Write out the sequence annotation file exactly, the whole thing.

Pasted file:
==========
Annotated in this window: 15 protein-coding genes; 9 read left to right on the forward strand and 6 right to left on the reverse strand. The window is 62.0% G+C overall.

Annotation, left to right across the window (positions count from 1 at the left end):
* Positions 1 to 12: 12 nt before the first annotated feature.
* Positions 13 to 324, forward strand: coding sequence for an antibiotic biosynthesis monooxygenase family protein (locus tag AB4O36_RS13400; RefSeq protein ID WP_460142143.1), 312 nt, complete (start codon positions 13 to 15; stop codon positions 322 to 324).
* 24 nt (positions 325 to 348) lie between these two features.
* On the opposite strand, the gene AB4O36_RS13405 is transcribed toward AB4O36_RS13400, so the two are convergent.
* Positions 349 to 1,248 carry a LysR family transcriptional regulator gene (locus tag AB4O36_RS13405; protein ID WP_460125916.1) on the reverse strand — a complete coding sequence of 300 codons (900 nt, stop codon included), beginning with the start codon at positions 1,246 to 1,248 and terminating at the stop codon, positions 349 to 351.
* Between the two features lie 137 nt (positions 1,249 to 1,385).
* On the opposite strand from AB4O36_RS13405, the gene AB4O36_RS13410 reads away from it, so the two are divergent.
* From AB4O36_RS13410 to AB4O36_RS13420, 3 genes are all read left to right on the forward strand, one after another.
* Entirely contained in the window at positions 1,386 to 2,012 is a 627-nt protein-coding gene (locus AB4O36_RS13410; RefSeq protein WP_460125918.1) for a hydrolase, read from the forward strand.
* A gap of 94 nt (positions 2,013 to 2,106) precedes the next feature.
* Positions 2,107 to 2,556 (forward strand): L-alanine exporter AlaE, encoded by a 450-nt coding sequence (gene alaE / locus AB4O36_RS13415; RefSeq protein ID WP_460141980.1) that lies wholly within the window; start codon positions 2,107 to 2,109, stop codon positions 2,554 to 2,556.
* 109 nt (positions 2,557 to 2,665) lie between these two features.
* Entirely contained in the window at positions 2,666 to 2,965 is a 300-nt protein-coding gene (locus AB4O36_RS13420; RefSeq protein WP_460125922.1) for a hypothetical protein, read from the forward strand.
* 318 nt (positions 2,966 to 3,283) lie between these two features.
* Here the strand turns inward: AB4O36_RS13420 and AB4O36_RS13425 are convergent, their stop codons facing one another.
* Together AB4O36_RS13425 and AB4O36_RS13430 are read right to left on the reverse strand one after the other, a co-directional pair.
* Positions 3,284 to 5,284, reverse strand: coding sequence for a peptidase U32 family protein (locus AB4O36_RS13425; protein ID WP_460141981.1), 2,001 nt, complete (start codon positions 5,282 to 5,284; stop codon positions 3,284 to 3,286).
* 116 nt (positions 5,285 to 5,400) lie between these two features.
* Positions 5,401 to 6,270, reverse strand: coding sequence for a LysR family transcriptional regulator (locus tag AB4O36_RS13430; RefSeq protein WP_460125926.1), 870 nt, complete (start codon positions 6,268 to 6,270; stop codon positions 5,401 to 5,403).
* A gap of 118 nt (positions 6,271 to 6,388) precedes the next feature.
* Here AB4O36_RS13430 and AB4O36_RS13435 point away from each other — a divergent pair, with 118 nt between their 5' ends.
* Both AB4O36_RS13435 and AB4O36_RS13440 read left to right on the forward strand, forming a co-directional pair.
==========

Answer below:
Annotated in this window: 15 protein-coding genes; 9 read left to right on the forward strand and 6 right to left on the reverse strand. The window is 62.0% G+C overall.

Annotation, left to right across the window (positions count from 1 at the left end):
* Positions 1 to 12: 12 nt before the first annotated feature.
* Positions 13 to 324, forward strand: coding sequence for an antibiotic biosynthesis monooxygenase family protein (locus tag AB4O36_RS13400; RefSeq protein ID WP_460142143.1), 312 nt, complete (start codon positions 13 to 15; stop codon positions 322 to 324).
* 24 nt (positions 325 to 348) lie between these two features.
* On the opposite strand, the gene AB4O36_RS13405 is transcribed toward AB4O36_RS13400, so the two are convergent.
* Positions 349 to 1,248 carry a LysR family transcriptional regulator gene (locus tag AB4O36_RS13405; protein ID WP_460125916.1) on the reverse strand — a complete coding sequence of 300 codons (900 nt, stop codon included), beginning with the start codon at positions 1,246 to 1,248 and terminating at the stop codon, positions 349 to 351.
* Between the two features lie 137 nt (positions 1,249 to 1,385).
* On the opposite strand from AB4O36_RS13405, the gene AB4O36_RS13410 reads away from it, so the two are divergent.
* From AB4O36_RS13410 to AB4O36_RS13420, 3 genes are all read left to right on the forward strand, one after another.
* Entirely contained in the window at positions 1,386 to 2,012 is a 627-nt protein-coding gene (locus AB4O36_RS13410; RefSeq protein WP_460125918.1) for a hydrolase, read from the forward strand.
* A gap of 94 nt (positions 2,013 to 2,106) precedes the next feature.
* Positions 2,107 to 2,556 (forward strand): L-alanine exporter AlaE, encoded by a 450-nt coding sequence (gene alaE / locus AB4O36_RS13415; RefSeq protein ID WP_460141980.1) that lies wholly within the window; start codon positions 2,107 to 2,109, stop codon positions 2,554 to 2,556.
* 109 nt (positions 2,557 to 2,665) lie between these two features.
* Entirely contained in the window at positions 2,666 to 2,965 is a 300-nt protein-coding gene (locus AB4O36_RS13420; RefSeq protein WP_460125922.1) for a hypothetical protein, read from the forward strand.
* 318 nt (positions 2,966 to 3,283) lie between these two features.
* Here the strand turns inward: AB4O36_RS13420 and AB4O36_RS13425 are convergent, their stop codons facing one another.
* Together AB4O36_RS13425 and AB4O36_RS13430 are read right to left on the reverse strand one after the other, a co-directional pair.
* Positions 3,284 to 5,284, reverse strand: coding sequence for a peptidase U32 family protein (locus AB4O36_RS13425; protein ID WP_460141981.1), 2,001 nt, complete (start codon positions 5,282 to 5,284; stop codon positions 3,284 to 3,286).
* 116 nt (positions 5,285 to 5,400) lie between these two features.
* Positions 5,401 to 6,270, reverse strand: coding sequence for a LysR family transcriptional regulator (locus tag AB4O36_RS13430; RefSeq protein WP_460125926.1), 870 nt, complete (start codon positions 6,268 to 6,270; stop codon positions 5,401 to 5,403).
* A gap of 118 nt (positions 6,271 to 6,388) precedes the next feature.
* Here AB4O36_RS13430 and AB4O36_RS13435 point away from each other — a divergent pair, with 118 nt between their 5' ends.
* Both AB4O36_RS13435 and AB4O36_RS13440 read left to right on the forward strand, forming a co-directional pair.